New York DWI Blood, Breath and Urine Evidence & Testing
New York DWI law states that chemical tests of your blood, breath, or urine may be requested in drunk driving cases. Which test will be administered is in the discretion of the arresting officer. If the officer suspects impairment by drugs, a breath test is unlikely to be requested, as breath testing only can detect the presence of alcohol in a person’s system. Blood and urine testing are more likely to be requested in such cases.
If you have been asked to submit to a chemical test of your breath, blood, or urine and you refuse to provide a sample, no test will be given unless a court order is obtained.
BREATH TESTING: In New York DWI cases, a DUI breath test may be administered on scene using a portable device, and at the station. The test done on scene is only to aide the officer in his decision to make an arrest, and the results are not admissible in court. The most common breath testing machine used in New York DWI cases is the DataMaster. Although breath testing is the most convenient method to determine BAC, it is also the most unreliable. You always have the option to refuse a breath test, but you will face civil administrative penalties including the suspension of your license. If you have been arrested for DUI in New York and submitted to a breath test, contact an experienced attorney immediately.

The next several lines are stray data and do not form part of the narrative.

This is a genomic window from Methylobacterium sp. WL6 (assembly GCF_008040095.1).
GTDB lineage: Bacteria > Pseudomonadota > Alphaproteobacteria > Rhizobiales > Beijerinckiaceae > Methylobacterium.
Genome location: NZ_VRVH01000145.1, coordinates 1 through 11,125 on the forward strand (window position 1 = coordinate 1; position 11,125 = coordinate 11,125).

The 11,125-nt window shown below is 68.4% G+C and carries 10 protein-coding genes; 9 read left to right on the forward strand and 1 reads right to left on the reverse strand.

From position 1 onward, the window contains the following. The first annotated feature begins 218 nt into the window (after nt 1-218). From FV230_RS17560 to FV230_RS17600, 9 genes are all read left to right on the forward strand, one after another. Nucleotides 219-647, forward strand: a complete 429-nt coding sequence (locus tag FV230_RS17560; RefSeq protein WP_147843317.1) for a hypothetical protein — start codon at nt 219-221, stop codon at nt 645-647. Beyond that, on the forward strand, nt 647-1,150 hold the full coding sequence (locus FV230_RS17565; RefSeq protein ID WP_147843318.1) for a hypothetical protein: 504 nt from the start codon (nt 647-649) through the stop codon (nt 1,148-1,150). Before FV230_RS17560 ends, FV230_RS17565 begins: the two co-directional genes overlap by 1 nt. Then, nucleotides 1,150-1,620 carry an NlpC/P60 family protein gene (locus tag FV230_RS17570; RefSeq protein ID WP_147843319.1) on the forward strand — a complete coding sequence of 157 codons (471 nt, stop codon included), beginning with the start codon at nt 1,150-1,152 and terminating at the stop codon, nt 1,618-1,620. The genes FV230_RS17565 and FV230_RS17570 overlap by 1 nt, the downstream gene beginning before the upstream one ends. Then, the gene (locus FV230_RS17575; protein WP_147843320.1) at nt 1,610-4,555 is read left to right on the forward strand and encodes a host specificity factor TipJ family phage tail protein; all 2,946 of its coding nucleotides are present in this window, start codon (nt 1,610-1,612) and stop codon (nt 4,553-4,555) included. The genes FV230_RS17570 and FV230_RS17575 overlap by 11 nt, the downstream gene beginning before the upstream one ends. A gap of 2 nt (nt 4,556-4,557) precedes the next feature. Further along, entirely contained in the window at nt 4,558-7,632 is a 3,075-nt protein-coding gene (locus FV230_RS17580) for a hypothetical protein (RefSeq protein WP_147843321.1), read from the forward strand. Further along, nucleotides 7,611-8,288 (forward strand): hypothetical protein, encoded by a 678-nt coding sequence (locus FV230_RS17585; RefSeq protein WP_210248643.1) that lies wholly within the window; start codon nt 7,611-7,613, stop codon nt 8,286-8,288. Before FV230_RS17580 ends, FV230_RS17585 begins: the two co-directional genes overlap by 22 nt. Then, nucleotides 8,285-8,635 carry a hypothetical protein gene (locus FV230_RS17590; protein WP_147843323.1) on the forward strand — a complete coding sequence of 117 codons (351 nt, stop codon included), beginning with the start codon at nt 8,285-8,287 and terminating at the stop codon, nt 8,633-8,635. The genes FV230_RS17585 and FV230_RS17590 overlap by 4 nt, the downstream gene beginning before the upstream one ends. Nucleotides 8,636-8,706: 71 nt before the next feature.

BLOOD/URINE TESTING: In New York drunk driving cases, proper procedure MUST be followed while taking and analyzing blood and urine samples in New York DUI investigations. Failure to follow proper procedure could result in suppression of the test results. For example, only certain persons are authorized to withdraw blood under New York’s chemical testing statute.
ADDITIONAL TEST: You are entitled to choose a physician to administer a chemical test in addition to the one administered at the direction of the police.
Call now to speak with and get an absolutely free consultation.
Frequently Asked Questions
- Should I hire a lawyer or use a public defender?
- What should I do immediately after recieving a charge?
- How do I find the best lawyer?
- Can a great lawyer really get my charge completely dropped?
- What are some common laws?
- What is the most important thing to be prepared for?
- How much will it cost total?
- How will I contact my lawyer?